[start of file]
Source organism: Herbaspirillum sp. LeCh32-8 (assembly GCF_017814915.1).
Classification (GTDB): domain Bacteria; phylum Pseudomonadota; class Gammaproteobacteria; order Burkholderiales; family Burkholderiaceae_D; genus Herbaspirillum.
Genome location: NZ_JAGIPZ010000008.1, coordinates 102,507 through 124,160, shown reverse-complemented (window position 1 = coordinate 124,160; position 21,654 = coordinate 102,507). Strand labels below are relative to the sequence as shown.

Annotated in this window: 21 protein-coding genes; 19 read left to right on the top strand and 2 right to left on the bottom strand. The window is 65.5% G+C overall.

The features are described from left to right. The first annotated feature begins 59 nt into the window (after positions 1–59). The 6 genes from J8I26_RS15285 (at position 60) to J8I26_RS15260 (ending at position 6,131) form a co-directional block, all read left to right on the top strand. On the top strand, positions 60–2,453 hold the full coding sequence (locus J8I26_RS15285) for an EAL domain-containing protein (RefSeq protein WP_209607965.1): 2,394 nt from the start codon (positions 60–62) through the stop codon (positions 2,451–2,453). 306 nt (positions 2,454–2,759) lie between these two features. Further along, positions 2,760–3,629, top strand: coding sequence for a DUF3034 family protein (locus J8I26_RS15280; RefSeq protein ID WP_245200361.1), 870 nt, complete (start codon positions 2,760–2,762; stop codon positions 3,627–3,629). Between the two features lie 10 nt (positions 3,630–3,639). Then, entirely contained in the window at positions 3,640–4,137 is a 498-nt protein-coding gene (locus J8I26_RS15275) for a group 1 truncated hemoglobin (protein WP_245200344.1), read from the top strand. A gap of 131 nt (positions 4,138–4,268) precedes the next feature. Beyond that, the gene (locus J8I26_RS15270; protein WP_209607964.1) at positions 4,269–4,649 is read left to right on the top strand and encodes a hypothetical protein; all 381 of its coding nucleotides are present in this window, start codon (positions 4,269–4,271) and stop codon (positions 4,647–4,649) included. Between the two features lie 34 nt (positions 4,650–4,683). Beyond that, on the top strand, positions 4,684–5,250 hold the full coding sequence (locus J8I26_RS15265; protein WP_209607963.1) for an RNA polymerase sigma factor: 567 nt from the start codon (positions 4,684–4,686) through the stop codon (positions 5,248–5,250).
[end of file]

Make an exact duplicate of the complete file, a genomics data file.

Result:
Source organism: Herbaspirillum sp. LeCh32-8 (assembly GCF_017814915.1).
Classification (GTDB): domain Bacteria; phylum Pseudomonadota; class Gammaproteobacteria; order Burkholderiales; family Burkholderiaceae_D; genus Herbaspirillum.
Genome location: NZ_JAGIPZ010000008.1, coordinates 102,507 through 124,160, shown reverse-complemented (window position 1 = coordinate 124,160; position 21,654 = coordinate 102,507). Strand labels below are relative to the sequence as shown.

Annotated in this window: 21 protein-coding genes; 19 read left to right on the top strand and 2 right to left on the bottom strand. The window is 65.5% G+C overall.

The features are described from left to right. The first annotated feature begins 59 nt into the window (after positions 1–59). The 6 genes from J8I26_RS15285 (at position 60) to J8I26_RS15260 (ending at position 6,131) form a co-directional block, all read left to right on the top strand. On the top strand, positions 60–2,453 hold the full coding sequence (locus J8I26_RS15285) for an EAL domain-containing protein (RefSeq protein WP_209607965.1): 2,394 nt from the start codon (positions 60–62) through the stop codon (positions 2,451–2,453). 306 nt (positions 2,454–2,759) lie between these two features. Further along, positions 2,760–3,629, top strand: coding sequence for a DUF3034 family protein (locus J8I26_RS15280; RefSeq protein ID WP_245200361.1), 870 nt, complete (start codon positions 2,760–2,762; stop codon positions 3,627–3,629). Between the two features lie 10 nt (positions 3,630–3,639). Then, entirely contained in the window at positions 3,640–4,137 is a 498-nt protein-coding gene (locus J8I26_RS15275) for a group 1 truncated hemoglobin (protein WP_245200344.1), read from the top strand. A gap of 131 nt (positions 4,138–4,268) precedes the next feature. Beyond that, the gene (locus J8I26_RS15270; protein WP_209607964.1) at positions 4,269–4,649 is read left to right on the top strand and encodes a hypothetical protein; all 381 of its coding nucleotides are present in this window, start codon (positions 4,269–4,271) and stop codon (positions 4,647–4,649) included. Between the two features lie 34 nt (positions 4,650–4,683). Beyond that, on the top strand, positions 4,684–5,250 hold the full coding sequence (locus J8I26_RS15265; protein WP_209607963.1) for an RNA polymerase sigma factor: 567 nt from the start codon (positions 4,684–4,686) through the stop codon (positions 5,248–5,250).